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Lê Lợi (Vietnamese: [le lə̂ːjˀ]; c. 1384 – 1433), posthumously known by his temple name Lê Thái Tổ, was emperor of Vietnam and founder of the Later Lê dynasty. Lê Lợi is among the most famous figures of Vietnamese history and one of its greatest heroes.
|Emperor of Đại Việt|
Lê Lợi statue in front of the Municipal Hall of Thanh Hóa Province, the place of his birth
|Emperor of Lê dynasty|
Grand Prince of Đại Việt
|Successor||Lê Thái Tông|
|Born||10 September 1384/1385|
|Died||5 September 1433|
Vĩnh Tomb, Lam Sơn
|Spouse||Trịnh Thị Ngọc Lữ|
Phạm Thị Ngọc Trần
|Issue||Lê Tư Tề|
Lê Thái Tông
|Mother||Trịnh Thị Ngọc Thương|
Lê Lợi was the youngest of three sons. His father was an aristocratic nobleman in Lam Sơn (northern Vietnam). The town was in a newly colonized area of Vietnam which would eventually be called Thanh Hóa Province. Lam Son had been established by Lê Lợi's great-grandfather Le Hoi sometime in the 1330s. His exact date of birth is not certain, but 1384 is generally agreed upon by historians. Lam Son was on the frontier of Vietnam, and as a result it was further and hence more free from government control.
This was a troubled time in Vietnam's history as the Hồ dynasty in 1400 finally displaced the Trần dynasty and set about reforming the empire. Hồ rule was short lived as members of the Trần dynasty petitioned for intervention from the Yongle Emperor of the Chinese Ming Empire to the north. He responded by sending a powerful army south into Vietnam and vanquished the Hồ. Upon failing to find a Trần heir, the Ming government chose to re-establish sovereignty over Vietnam, as was the case in the days of the Tang dynasty, some 500 years prior.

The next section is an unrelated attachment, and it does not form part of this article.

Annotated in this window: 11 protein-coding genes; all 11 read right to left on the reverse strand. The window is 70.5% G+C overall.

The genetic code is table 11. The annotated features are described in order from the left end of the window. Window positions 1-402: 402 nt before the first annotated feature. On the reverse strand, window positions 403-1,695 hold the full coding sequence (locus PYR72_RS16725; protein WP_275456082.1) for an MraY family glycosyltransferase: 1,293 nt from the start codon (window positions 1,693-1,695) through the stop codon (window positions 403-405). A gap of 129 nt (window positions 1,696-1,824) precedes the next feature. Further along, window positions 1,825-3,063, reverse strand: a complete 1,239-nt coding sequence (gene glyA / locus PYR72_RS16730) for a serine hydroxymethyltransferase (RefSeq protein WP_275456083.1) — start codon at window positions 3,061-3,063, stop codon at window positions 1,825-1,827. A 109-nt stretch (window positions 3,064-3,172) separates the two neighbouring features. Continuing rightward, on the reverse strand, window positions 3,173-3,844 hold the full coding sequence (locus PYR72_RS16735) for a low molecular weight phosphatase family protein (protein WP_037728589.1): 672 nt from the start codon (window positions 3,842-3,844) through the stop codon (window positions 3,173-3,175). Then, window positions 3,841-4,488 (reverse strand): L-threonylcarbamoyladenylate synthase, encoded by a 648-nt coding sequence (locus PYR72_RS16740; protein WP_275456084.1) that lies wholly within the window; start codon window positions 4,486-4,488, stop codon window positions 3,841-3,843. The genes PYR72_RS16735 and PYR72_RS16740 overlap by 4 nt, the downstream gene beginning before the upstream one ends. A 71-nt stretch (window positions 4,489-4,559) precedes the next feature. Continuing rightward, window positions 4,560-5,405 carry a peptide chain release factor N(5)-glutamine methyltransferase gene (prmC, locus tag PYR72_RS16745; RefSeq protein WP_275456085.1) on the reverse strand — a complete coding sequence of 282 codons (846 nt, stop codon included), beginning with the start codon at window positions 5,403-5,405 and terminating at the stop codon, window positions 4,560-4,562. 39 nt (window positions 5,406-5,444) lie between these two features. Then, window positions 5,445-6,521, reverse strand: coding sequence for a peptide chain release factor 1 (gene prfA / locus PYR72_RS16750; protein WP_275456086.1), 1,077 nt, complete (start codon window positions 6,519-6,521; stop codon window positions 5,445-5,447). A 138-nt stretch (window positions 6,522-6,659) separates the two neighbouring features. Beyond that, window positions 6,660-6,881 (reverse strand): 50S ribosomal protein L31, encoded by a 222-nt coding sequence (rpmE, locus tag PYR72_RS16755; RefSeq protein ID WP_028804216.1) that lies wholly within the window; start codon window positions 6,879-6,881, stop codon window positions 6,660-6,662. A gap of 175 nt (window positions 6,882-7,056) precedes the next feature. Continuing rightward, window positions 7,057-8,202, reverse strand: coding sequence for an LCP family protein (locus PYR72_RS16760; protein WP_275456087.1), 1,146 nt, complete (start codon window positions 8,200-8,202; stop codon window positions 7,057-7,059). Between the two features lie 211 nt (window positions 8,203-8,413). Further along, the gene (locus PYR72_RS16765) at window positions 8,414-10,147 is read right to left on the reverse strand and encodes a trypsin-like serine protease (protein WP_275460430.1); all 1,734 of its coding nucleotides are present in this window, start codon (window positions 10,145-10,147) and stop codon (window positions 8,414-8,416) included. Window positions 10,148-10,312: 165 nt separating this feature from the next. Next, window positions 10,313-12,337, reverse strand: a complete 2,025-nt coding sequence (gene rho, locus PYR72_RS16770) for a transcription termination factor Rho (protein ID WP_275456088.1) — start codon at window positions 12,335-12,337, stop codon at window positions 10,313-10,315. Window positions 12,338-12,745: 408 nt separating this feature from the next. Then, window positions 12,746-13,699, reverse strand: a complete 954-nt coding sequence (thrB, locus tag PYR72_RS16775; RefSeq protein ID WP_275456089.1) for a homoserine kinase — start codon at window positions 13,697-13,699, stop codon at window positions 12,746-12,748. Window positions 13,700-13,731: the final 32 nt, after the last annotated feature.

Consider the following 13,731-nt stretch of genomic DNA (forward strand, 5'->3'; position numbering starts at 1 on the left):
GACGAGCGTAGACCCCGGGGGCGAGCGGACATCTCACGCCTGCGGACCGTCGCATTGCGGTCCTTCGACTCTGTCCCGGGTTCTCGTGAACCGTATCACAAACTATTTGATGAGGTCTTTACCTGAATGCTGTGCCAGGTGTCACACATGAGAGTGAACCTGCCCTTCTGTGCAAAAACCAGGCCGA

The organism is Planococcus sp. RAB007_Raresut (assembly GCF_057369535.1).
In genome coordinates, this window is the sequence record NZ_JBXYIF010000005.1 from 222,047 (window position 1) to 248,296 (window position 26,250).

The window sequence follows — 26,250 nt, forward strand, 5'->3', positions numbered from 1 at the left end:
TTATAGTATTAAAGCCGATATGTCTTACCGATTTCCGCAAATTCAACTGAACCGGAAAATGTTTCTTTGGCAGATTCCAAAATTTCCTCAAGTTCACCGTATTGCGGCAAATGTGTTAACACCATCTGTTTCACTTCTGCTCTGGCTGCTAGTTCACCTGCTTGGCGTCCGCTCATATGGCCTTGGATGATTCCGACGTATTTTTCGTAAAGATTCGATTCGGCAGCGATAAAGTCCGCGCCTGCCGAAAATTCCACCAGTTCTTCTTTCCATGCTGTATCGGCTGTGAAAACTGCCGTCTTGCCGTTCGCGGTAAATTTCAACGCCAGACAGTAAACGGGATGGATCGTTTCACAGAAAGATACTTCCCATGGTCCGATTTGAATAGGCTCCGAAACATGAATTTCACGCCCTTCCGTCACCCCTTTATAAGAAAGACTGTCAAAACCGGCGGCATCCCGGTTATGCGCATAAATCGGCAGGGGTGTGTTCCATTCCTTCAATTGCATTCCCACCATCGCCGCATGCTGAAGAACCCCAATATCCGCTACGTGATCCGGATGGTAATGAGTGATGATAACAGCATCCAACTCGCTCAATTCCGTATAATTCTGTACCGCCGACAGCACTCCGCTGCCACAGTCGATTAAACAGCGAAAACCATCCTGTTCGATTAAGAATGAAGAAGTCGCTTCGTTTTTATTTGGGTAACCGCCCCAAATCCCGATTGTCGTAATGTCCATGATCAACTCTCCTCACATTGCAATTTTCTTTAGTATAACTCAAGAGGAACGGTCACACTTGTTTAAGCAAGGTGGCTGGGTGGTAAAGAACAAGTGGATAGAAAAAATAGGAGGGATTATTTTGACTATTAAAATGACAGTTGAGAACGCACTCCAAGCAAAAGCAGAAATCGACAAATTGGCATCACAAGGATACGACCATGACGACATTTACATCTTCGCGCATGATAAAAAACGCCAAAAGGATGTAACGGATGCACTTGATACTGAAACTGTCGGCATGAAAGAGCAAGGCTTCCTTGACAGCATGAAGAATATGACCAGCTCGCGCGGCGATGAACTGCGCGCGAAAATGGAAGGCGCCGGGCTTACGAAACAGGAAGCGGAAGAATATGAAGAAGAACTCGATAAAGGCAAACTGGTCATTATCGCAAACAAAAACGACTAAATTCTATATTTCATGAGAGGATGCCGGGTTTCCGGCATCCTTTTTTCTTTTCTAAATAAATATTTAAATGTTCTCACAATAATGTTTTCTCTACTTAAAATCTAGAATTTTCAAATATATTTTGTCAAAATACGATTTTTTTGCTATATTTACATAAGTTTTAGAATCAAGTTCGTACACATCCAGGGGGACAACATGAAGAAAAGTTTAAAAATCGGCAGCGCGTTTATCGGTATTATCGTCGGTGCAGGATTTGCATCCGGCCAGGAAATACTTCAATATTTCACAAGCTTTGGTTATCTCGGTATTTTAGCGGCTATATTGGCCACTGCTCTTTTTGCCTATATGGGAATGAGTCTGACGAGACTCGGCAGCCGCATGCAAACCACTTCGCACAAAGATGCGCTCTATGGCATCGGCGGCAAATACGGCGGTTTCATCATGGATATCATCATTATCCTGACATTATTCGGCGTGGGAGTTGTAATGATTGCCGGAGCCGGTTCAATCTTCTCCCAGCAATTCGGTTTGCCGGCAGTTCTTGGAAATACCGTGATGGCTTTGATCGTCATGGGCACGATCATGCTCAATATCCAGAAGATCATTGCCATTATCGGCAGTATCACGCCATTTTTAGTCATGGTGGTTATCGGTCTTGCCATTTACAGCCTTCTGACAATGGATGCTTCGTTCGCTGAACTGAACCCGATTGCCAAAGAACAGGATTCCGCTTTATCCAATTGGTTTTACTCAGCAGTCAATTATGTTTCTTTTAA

The Ming government enjoyed some support from the Vietnamese, at least in the capital of Thăng Long, but their efforts to assert control in the surrounding countryside were met with stiff resistance. The Vietnamese claim that the Ming military stole valuable artifacts from Vietnam such as gems, jade, golden pieces of art as well as books. Lê Lợi himself said that he chose the path of revolt against China's brutal government when he personally witnessed the destruction of a Vietnamese village by Ming forces.
Revolt of 1418–1427Edit
Lê Lợi began his campaign against the Ming Empire on the day after Tết (New Year) February 1418. He was supported by several prominent families from his native Thanh Hóa, most famously were the Trịnh and the Nguyễn families. Initially, Lê Lợi campaigned on the basis of restoring the Trần to power. A relative of the Trần emperor was chosen as the figurehead of the revolt but within a few years, the Trần pretender was removed and the unquestioned leader of the revolt was Lê Lợi himself, under the name "Pacifying King" (Binh Dinh Vuong).
|Vietnamese alphabet||Lê Thái Tổ|
The revolt enjoyed patchy initial success. While Lê Lợi was able to operate in Thanh Hóa, he was, for 2–3 years, unable to muster the military forces required to defeat the Ming army in open battle. As a result, he waged a type of guerrilla war against the large and well organized Ming army.
One famous story from this time is about the heroism of one of Lê Lợi's commanders, Lê Lai. One time during the revolt, Lê Lợi's forces had been surrounded by Ming forces on the top of a mountain. Lê Lai devised a plan that would allow Lê Lợi and the main bulk of the force to escape. He pretended to be Lê Lợi to divert the Ming army's attention by dressing himself in Lê Lợi's attire and lead a kamikaze-like charge down to attack the enemy. During the battle, Lê Lợi was able to escape.
Besides fighting Ming forces, Lê Lợi and his army also had to fight against ethnic minorities' forces whom the Ming government bribed known collectively as Ai Lao (Laos) . Although there were many difficulties, Lê Lợi's army was able to suppress Ai Lao multiple times. However, because his force was not strong enough at the time, he had to lurk in the forests or mountains of Thanh Hoa province. Often due to lack of food supplies, Lê Lợi had to order the killing of army horses and elephants for use as food. In one particularly dangerous situation in 1422, Lê Lợi made peace with the Ming army. But in 1423 when his forces were built up better, Lê Lợi broke the peace agreement when the Ming army captured and killed his envoy.